The recent battle in the U.S. Senate over changing the Senate rules to lower the vote required to break a filibuster from a 2/3 majority to a 3/5 majority has caused some people to question ever requiring a super majority. Why should we ever allocate more legal weight to a “no” vote than to a “yes” vote? Why not always stick by the principle of “one man one vote”?
In the FEDERALIST PAPERS, the Founding Fathers stressed the need to protect ourselves against “the superior force of an interested and overbearing majority,” and they enshrined a requirement for a super majority in four different places in our Constitution. Trea ties may be ratified only with the advice and consent of 2/3 of the Senators present and voting.
The Constitution requires a 2/3 majority of both Houses to pro pose amendments, and then a 3/4 majority of state legislatures for ratification. A bill may be passed over the President’s veto only by a 2/3 majority in both Houses. It takes a 2/3 majority of the Senate to convict for impeachment.
In 1971 the U.So Supreme Court twice upheld the right of various bodies to require a super majority on particular issues. In the case of Gordon v. Lance, the Supreme Court upheld a requirement of the West Virginia Constitution for a 3/5 majority to incur bonded indebtedness. The Court stated, “There is nothing in the language of the Constitution, our history, or our cases that requires that a majority always prevail on every issue.”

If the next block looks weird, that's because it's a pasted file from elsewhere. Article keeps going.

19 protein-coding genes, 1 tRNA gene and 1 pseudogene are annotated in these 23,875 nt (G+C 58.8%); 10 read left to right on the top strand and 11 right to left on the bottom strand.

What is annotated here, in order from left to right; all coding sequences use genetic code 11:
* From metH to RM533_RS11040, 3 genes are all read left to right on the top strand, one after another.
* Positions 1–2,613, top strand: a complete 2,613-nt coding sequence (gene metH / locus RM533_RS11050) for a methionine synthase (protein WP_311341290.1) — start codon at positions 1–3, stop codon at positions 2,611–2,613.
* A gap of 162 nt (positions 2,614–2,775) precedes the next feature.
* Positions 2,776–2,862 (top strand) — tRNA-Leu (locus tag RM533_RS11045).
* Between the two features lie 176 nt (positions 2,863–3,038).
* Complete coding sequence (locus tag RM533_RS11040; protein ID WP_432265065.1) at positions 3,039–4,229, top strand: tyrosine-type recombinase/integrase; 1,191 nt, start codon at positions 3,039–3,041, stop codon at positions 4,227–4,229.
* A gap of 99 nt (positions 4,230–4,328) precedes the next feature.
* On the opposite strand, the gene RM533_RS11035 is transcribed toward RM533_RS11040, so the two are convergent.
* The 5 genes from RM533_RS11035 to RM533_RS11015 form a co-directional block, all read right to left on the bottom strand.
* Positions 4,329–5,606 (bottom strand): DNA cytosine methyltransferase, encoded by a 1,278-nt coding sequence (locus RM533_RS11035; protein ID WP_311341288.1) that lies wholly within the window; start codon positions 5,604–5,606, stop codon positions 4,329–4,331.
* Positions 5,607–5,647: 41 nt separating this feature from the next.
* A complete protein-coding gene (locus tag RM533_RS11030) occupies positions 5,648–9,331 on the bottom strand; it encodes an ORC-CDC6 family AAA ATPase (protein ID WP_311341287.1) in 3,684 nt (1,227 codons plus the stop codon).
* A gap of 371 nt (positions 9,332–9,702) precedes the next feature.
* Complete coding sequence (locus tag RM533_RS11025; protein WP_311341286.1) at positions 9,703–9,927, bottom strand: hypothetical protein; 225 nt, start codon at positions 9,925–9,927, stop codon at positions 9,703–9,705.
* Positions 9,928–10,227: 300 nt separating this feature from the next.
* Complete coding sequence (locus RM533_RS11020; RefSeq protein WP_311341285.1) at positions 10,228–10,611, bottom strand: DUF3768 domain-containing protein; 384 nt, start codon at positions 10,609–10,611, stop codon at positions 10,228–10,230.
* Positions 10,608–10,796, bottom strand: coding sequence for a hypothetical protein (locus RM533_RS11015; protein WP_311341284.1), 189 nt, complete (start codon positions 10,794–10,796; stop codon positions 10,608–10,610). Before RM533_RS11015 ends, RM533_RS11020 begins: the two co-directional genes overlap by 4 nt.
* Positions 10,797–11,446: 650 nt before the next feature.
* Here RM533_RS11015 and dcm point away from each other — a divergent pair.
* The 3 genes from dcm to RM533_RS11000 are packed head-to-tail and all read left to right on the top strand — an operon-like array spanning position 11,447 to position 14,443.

In Brenner v. School District of Kansas City, the U.S. Supreme Court affirmed a scholarly three-judge decision holding that the Missouri constitutional requirement of a 2/3 majority for school bond elections was constitutional. The Court then concluded: ”The utilization of a 2/3 majority vote on questions considered to be of particular difficulty and importance, establishes that the Founders never for a moment considered, as plaintiffs argue, that ‘the sense of the majority should prevail’ in all cases or that they accepted the notion that rule by a simple majority was an inflexible ‘fundamental maxim of a republican government.”‘
In Rimarcik v. Johansen, a Federal Court upheld a Minnesota statute requiring a 55 percent majority to adopt a home rule charter. In Hall v. Thornton, another Federal Court upheld a South Carolina constitutional requirement that a majority of those voting for in corporation is not sufficient; there must be a majority of those eligible to vote. Just last month, a three-judge Federal District Court in Chicago upheld the right of state legislatures to require a 3/5 or other super majority for ratification of Federal constitutional amendments.
Robert Rules of Order and other similar sets of rules governing parliamentary bodies set forth many different motions that require a super majority.
Time and experience have proved that these constitutional, legislative, and parliamentary requirements for a super majority are good rules designed to empower the majority at the same time that they respect the rights of the minority.